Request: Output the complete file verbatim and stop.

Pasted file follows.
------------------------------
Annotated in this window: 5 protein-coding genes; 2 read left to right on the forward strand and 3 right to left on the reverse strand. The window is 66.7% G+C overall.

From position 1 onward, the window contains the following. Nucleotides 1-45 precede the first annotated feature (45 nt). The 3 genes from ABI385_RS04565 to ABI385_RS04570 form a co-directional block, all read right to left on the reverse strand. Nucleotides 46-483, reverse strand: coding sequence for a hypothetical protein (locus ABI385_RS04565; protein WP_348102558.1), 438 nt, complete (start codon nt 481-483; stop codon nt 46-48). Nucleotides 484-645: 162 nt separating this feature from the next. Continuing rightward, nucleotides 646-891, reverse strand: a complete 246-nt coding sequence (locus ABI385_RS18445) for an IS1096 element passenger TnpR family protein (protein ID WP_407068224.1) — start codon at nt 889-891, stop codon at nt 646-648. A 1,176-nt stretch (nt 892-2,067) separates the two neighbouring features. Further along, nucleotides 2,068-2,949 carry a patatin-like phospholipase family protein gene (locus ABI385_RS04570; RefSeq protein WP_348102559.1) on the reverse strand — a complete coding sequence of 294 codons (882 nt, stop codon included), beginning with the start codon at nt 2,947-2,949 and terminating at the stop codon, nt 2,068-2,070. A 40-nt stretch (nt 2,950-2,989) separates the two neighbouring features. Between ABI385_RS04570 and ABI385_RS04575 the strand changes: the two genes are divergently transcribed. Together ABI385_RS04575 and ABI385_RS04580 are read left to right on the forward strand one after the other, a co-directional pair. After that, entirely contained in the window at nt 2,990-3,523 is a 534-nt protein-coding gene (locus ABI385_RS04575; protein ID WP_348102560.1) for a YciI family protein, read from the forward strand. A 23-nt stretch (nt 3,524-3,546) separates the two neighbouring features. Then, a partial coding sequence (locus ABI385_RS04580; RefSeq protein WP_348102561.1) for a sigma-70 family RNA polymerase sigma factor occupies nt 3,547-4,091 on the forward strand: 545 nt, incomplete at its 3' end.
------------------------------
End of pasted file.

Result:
Annotated in this window: 5 protein-coding genes; 2 read left to right on the forward strand and 3 right to left on the reverse strand. The window is 66.7% G+C overall.

From position 1 onward, the window contains the following. Nucleotides 1-45 precede the first annotated feature (45 nt). The 3 genes from ABI385_RS04565 to ABI385_RS04570 form a co-directional block, all read right to left on the reverse strand. Nucleotides 46-483, reverse strand: coding sequence for a hypothetical protein (locus ABI385_RS04565; protein WP_348102558.1), 438 nt, complete (start codon nt 481-483; stop codon nt 46-48). Nucleotides 484-645: 162 nt separating this feature from the next. Continuing rightward, nucleotides 646-891, reverse strand: a complete 246-nt coding sequence (locus ABI385_RS18445) for an IS1096 element passenger TnpR family protein (protein ID WP_407068224.1) — start codon at nt 889-891, stop codon at nt 646-648. A 1,176-nt stretch (nt 892-2,067) separates the two neighbouring features. Further along, nucleotides 2,068-2,949 carry a patatin-like phospholipase family protein gene (locus ABI385_RS04570; RefSeq protein WP_348102559.1) on the reverse strand — a complete coding sequence of 294 codons (882 nt, stop codon included), beginning with the start codon at nt 2,947-2,949 and terminating at the stop codon, nt 2,068-2,070. A 40-nt stretch (nt 2,950-2,989) separates the two neighbouring features. Between ABI385_RS04570 and ABI385_RS04575 the strand changes: the two genes are divergently transcribed. Together ABI385_RS04575 and ABI385_RS04580 are read left to right on the forward strand one after the other, a co-directional pair. After that, entirely contained in the window at nt 2,990-3,523 is a 534-nt protein-coding gene (locus ABI385_RS04575; protein ID WP_348102560.1) for a YciI family protein, read from the forward strand. A 23-nt stretch (nt 3,524-3,546) separates the two neighbouring features. Then, a partial coding sequence (locus ABI385_RS04580; RefSeq protein WP_348102561.1) for a sigma-70 family RNA polymerase sigma factor occupies nt 3,547-4,091 on the forward strand: 545 nt, incomplete at its 3' end.